And maybe most touchscreen games deserve the disses.

I see a lot of games with virtual buttons on the screen. This is always a mistake. That's a sign of a subliminal conspiracy between game developers -- everyone on the team silently agreeing to commit to an inferiority complex: "[Sigh.] It sure would be cool if we were making a game with buttons."

Know this: A friend was telling me just the other day that his four-year-old son just doesn't want to touch a game controller. This friend has a glorious collection of old and new game consoles in his many-televisioned house, and all his son wants to do is play Where's My Perry? on the iPad. "Controllers just aren't real games to him," he told me.

I know "hardcore gamers" that will spend an hour of their lives trying to make a Skyrim avatar that looks exactly like themselves, and then they'll say mobile games aren't "real" games because their fingers get in the way of seeing the screen. This is interesting. Personally, I prefer IMAX to 3D movies, because I like feeling like I'm inside the movie, rather than feeling like the movie is popping out at me.

Now, imagine the way a four-year-old child feels playing with a touchscreen: The child touches her fingers to the screen, and the simulated world reacts. The child can literally touch her favorite cartoon character, and watch that character move. How is that not superior to pressing a button over here and watching the character move inside that screen over there?

Modern touchscreen technology has closed the distance from which children will consider electronics magical. For a four-year-old -- one who, in 10 years, will be a 14-year-old buying the games you're hopefully still making -- your remote control simply won't cut it.

Patient Zero: Pong

Designing essential game mechanics for touchscreens requires an understanding that hardcore action has never, ever been "about" the control method. It's about the way the action interacts with the player's brain. The control method is only ever an instrument for fabricating that brain-screen coordination.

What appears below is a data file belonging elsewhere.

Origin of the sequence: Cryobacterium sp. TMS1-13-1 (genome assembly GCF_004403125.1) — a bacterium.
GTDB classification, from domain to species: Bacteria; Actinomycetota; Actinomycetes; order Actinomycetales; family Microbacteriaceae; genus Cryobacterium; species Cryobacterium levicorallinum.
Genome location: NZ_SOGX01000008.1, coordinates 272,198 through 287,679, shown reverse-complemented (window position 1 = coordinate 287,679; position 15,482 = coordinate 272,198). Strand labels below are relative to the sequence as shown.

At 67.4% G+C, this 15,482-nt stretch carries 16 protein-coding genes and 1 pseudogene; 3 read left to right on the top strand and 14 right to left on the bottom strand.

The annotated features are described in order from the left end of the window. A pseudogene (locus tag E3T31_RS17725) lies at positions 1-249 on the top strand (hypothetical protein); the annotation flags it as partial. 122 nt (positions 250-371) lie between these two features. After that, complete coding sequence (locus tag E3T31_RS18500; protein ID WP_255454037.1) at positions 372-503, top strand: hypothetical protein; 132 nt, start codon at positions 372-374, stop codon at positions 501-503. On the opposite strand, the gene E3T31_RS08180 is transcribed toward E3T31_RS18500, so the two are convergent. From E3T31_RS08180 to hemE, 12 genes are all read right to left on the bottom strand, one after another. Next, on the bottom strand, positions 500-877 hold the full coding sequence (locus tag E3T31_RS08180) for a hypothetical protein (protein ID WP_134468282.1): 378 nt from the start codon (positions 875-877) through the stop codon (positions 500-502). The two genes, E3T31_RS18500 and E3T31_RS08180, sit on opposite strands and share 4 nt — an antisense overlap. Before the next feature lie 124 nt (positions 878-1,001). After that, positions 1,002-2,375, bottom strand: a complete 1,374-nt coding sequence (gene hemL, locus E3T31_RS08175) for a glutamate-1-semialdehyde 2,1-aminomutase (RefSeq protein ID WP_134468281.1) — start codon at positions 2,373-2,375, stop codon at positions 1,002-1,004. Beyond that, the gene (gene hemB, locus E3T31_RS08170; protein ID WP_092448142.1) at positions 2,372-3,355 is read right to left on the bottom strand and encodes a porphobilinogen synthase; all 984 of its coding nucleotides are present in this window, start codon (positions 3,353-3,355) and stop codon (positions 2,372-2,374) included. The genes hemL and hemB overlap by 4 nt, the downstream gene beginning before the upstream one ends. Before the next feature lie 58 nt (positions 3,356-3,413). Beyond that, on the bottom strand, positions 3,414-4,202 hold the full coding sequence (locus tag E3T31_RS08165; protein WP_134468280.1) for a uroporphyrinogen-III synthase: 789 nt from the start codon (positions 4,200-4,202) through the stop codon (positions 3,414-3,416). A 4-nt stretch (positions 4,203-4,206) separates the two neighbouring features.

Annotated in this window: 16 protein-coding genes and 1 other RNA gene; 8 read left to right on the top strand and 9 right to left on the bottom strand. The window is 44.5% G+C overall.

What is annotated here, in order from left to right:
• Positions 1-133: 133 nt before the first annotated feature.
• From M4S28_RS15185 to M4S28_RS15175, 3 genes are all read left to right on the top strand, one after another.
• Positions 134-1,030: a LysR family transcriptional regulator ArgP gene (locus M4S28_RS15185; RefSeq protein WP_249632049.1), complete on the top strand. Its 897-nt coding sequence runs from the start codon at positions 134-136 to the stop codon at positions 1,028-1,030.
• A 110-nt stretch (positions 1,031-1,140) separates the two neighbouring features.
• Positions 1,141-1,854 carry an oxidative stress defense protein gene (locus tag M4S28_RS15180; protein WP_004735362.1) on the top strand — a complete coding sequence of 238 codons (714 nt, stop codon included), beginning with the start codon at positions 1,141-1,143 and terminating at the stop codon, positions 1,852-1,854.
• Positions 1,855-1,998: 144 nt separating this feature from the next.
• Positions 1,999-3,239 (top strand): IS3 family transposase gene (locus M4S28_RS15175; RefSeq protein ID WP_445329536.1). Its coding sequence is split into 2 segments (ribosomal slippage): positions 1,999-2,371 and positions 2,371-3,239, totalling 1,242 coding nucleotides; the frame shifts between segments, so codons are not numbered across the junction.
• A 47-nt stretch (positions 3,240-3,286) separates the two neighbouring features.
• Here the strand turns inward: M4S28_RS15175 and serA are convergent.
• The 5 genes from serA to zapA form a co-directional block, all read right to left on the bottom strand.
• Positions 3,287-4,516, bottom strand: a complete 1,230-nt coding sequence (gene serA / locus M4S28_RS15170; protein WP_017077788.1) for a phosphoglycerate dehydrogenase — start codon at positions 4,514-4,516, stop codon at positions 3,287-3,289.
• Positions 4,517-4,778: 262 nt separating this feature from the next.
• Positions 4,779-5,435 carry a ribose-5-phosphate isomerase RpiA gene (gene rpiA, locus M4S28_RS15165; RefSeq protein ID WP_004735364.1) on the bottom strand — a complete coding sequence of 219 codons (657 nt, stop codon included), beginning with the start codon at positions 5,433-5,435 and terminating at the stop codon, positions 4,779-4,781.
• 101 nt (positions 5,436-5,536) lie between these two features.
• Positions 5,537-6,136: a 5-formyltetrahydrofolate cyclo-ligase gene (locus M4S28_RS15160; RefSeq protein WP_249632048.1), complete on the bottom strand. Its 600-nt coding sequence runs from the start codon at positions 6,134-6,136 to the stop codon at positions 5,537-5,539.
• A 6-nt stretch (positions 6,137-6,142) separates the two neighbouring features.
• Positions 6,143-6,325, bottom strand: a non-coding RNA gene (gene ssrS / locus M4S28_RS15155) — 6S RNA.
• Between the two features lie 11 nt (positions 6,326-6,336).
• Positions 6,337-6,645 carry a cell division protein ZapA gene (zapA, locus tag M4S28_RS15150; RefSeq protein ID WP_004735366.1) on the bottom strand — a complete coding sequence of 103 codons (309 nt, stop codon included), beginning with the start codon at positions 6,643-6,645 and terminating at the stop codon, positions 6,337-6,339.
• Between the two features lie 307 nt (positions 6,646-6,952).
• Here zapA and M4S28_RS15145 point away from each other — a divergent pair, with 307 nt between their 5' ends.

Let's consider Pong. It's a hyper-competitive, finely nuanced contest between two players. The control implements are nothing like modern video game controllers. Players twist a tiny, mosquito-bite-sensitive knob. Twist a tiny bit clockwise, and your paddle zips to the bottom of the screen. Twist a tiny bit counter-clockwise, and the paddle zips to the top of the screen.

Furthermore, the paddle is made up of eight segments that appear to be seamless: The part of the angle of the return depends on where the ball contacts the paddle. Throughout a Pong contest, the player must balance the urge to trick their opponent against the urge to fire a return which is not so tricky as to result in any tactical backfires if returned. I like to think that the essence of all hardcore action games is purely available in Pong.

What I most take away from Pong is the relationship between the paddle and the control knob: The delicate sensitivity creates a brain impression that the game is more than just something happening on the screen. It's an object with a physical presence on planet Earth.

That brings us back to the image of a child, holding a screen, touching her favorite cartoon character, and watching that character react, like magic.


Article Start Page 1 of 4 Next